Back in the early 70s, at the age of thirteen, I joined an IPMS chapter in Lancashire and discovered 'serious' modelling. One of the first things I learned was that real modellers aren't satisfied with a kit supplied seat and pilot, they must add cockpit detail. Long before resin and photo-etch aftermarket parts were available, I laboured away with styrene sheet and stretched sprue, adding sidewalls, joysticks, instrument panels and seat harnesses. Similar effort went into wheel wells and bomb bays. And sure enough, I'd glue the canopy on and add the undercarriage doors, and all that detail would disappear into the shadows. But, my conscience was salved just knowing it was there.
I didn't question this procedure for many years, and I don't consciously remember actually doing so, but at some point I stopped adding extra detail where it couldn't be seen. I didn't have the time, didn't really enjoy it, no-one really cared whether it was there or not besides me, and I preferred to focus on other aspects that I liked such as painting, decalling and weathering. By that time manufacturers were supplying a little more detail in the box anyway. I got lots more models finished and enjoyed it more.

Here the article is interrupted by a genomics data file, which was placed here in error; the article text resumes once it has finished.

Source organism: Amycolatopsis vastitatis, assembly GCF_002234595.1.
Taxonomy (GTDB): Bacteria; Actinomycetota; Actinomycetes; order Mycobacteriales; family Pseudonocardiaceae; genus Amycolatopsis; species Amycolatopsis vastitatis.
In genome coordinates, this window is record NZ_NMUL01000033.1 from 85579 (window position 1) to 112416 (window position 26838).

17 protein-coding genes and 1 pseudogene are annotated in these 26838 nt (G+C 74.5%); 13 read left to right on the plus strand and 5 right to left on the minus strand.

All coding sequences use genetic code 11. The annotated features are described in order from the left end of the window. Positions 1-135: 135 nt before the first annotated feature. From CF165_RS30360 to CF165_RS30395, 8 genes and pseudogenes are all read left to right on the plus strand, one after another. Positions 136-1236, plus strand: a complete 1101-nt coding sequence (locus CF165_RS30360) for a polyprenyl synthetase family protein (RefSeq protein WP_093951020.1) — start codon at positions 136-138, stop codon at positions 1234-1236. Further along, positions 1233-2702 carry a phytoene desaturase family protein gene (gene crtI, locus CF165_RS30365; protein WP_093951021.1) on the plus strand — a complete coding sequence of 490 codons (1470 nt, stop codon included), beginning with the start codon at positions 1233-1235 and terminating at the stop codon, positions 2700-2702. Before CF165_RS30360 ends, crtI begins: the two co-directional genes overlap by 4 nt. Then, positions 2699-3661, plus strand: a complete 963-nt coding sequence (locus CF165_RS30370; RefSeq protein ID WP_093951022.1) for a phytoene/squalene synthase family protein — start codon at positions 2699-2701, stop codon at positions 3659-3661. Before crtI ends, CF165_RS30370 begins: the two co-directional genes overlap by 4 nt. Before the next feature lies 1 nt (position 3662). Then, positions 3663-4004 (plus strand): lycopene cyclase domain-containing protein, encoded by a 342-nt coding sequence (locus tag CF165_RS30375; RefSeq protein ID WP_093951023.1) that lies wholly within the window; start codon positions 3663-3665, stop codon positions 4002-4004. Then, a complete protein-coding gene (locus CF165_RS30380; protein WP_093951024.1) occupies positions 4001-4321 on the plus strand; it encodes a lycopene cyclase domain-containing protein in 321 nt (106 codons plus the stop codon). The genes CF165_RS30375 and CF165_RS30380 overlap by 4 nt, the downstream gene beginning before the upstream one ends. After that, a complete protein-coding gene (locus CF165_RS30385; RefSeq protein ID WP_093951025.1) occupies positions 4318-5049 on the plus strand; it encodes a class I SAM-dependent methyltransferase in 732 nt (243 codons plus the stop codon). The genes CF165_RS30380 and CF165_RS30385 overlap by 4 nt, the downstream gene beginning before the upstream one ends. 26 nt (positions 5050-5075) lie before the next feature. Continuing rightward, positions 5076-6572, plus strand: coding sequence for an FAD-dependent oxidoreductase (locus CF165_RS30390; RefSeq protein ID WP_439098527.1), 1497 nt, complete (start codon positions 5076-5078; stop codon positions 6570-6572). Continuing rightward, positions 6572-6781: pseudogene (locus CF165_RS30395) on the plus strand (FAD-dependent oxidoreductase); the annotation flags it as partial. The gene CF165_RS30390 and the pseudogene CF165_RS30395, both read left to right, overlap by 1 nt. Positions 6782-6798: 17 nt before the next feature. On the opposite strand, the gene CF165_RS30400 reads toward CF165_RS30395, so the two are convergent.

And then, nine years ago, it changed yet again. I was approached by Model Airplane International to write a couple of articles for publication. Because every aspect of the builds was being documented, it was necessary to concentrate on the models' innards and then take giant high-res photos of them. Even though the extra work was invisible on the actual models, it had to be there for all to see in the pages of the magazine.
Today I'm a lot more relaxed about what to include. For instance on a recent build of the Revell 1/48 Stearman I omitted a handful of detail parts that simply served no purpose – they added nothing to the structural integrity of the kit and would have been completely closed up in the fuselage behind the engine. My general rule now is that if something can only be seen on the finished model using a flashlight and dental mirror, it can safely be left out.
Still, I can't help but be impressed (and somewhat intimidated) by those talented modellers who do cram in every switch, cable and ignition wire, and who do it well – I may not emulate them, but I am inspired by them.
|Now you see it|
|Now you don't|